by Karima Alavi
Coming in from the intense New Mexico sunlight to the entrance of the candle-lit Morada was like stepping back centuries in time. The whitewashed walls of the adobe church displayed a few primitive pieces of art that reflected the strong Hispano/Mexican heritage that the male members of the Penitente Morada were proud to continue. The stark, narrow room was flanked on both sides by bancos: small adobe benches built out from the walls. I stood just inside the door, trying to adjust to the lack of light when an old woman – her gentle smile framed by faded pink lipstick – patted the seat next to her.
The short invitation had been photocopied on a piece of wrinkled blue paper: The “Brotherhood of Our Father Jesus of Nazareth” wanted local Muslims to join them in a prayer for world peace and reconciliation after the terrorist bombings of New York and Washington. The prayers would take place at the Morada that sits atop an isolated hill overlooking the Chama River valley. As an Anglo-American Muslim I was intrigued. I appreciated the fact that someone was reaching out to those of us who share the small town of Abiquiu, New Mexico with their Hispanic, Mexican and Native American neighbors. And I’ll admit, I was also anxious to see the inside of the Morada, the simple place of worship that usually shrouds itself in a mystique of secretiveness.
Now I was seated inside, surrounded by unfamiliar faces and quietly using all my senses to understand the place. All eyes were drawn to the altar at the front, placed in a large niche that looked like a stage. White curtains hung down at each side, framing the scene as if a Passion Play was about to begin, and was just waiting for the music to start. A deep purple fabric – the medieval color of royalty – covered the table that held a selection of wooden statues called Santos.
Each hand-carved Santo was unique. A crucified Jesus hung from a cross with a look of tender forgiveness on his face, even as the red blood of martyrdom dripped down his body from a crown of thorns. The angel toward the back had enormous golden wings that served as a backdrop to the Virgin Mary who’s saddened face served as ample reflection of her title “Our Lady of Sorrows.” In the hand of the Angel was a sword, lifted up as if ready to slash at any dangers that approached the Sacred Virgin. Heavy ceiling beams made out of tree trunks gave off a slight shimmer as candle flames leaped up and then rested again. Carved into a wooden candelabrum were the words “Sin Dios nada. Con Dios Todo.” Without God, there’s nothing. With God, there’s everything.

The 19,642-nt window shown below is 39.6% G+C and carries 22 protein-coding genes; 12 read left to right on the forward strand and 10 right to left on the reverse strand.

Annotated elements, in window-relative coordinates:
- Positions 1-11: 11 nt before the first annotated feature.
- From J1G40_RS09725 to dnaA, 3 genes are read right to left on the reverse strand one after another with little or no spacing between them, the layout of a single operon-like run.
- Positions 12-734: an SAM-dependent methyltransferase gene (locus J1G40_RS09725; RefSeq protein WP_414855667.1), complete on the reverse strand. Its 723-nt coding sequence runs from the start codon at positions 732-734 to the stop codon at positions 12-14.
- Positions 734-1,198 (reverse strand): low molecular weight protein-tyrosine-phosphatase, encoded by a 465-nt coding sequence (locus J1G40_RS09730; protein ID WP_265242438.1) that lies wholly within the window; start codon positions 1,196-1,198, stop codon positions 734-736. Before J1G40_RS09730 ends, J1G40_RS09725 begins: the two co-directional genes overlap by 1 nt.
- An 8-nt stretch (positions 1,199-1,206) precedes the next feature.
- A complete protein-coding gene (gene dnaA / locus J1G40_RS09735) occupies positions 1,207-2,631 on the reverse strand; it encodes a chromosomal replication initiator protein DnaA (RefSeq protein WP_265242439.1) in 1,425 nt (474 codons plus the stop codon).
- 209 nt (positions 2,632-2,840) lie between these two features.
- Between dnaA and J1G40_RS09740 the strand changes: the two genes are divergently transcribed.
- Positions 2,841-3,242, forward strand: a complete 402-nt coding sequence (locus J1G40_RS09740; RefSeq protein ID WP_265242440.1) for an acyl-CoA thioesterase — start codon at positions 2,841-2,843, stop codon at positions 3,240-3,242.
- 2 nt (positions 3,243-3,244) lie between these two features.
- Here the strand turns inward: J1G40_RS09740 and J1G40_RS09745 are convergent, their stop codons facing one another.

At the back of the crowded room stood my Muslim friends who gazed longingly at my “front row” seat. Suddenly the sound of men’s voices came from behind a closed door. They were deep, old voices that sang with the confidence of people who had prayed for peace before. As the men entered the narrow chapel they marched slowly, three to a row, swaying slightly from side to side. When the front row got to the altar they all stopped and kneeled.
I took a good look at the men who kneeled before me singing praises to Jesus and the Mother Mary. Most of the men were those who would have, in earlier days, been called “village elders.” The kind of men you could take your troubles to, knowing they would chuckle and tell you how they handled the same problem when it hit them decades ago. But there were also men that the American media had taught me to fear since I was a child. Like the man with the classic features of an ethnic Mexican. Enormous cheekbones jutted from his face and deep set, sorrowful eyes stared out from under brows that were so big, they cast a small shadow on his face. Typecast by Hollywood as the Bandito; a man with a gun in one hand and a bottle of whiskey in the other. There he was, on his knees, praying for peace without one look of protest or discomfort. I wondered how long it would be before my bottom would get sore sitting on the adobe banco.
The prayers went on for more than an hour. The Brothers were allowed to stand for a short time; then it was down on their knees again for the final plea for world peace. Two men in front of me with dark, weathered faces had a harder time standing up than getting back on their knees, reminding me of verses in the Qur’an that tell believers to live in humility and submission, rather than tall, proud arrogance. I silently recited a sacred text of my own faith:
Lit is such a light, in houses that Allah hath permitted to be raised
To honor, for the celebration in them, of His name. In them is He glorified.
The prayers continued outside, as we joined a procession amidst the sound of golden cottonwoods rustling in the autumn wind. Walking along a dusty dirt road, we wound our way down a hill, and into a community center where we shared hot apple cider, cookies and a gentle, forgiving love that few people will ever know unless they reach out to those who are the “others” and discover the common desire for peace that we all share in our hearts.
As I silently drove off into the mountains, the smells from wood burning stoves mingled in the air, and I felt at peace for the first time since the events of September 11 tried to shatter our lives.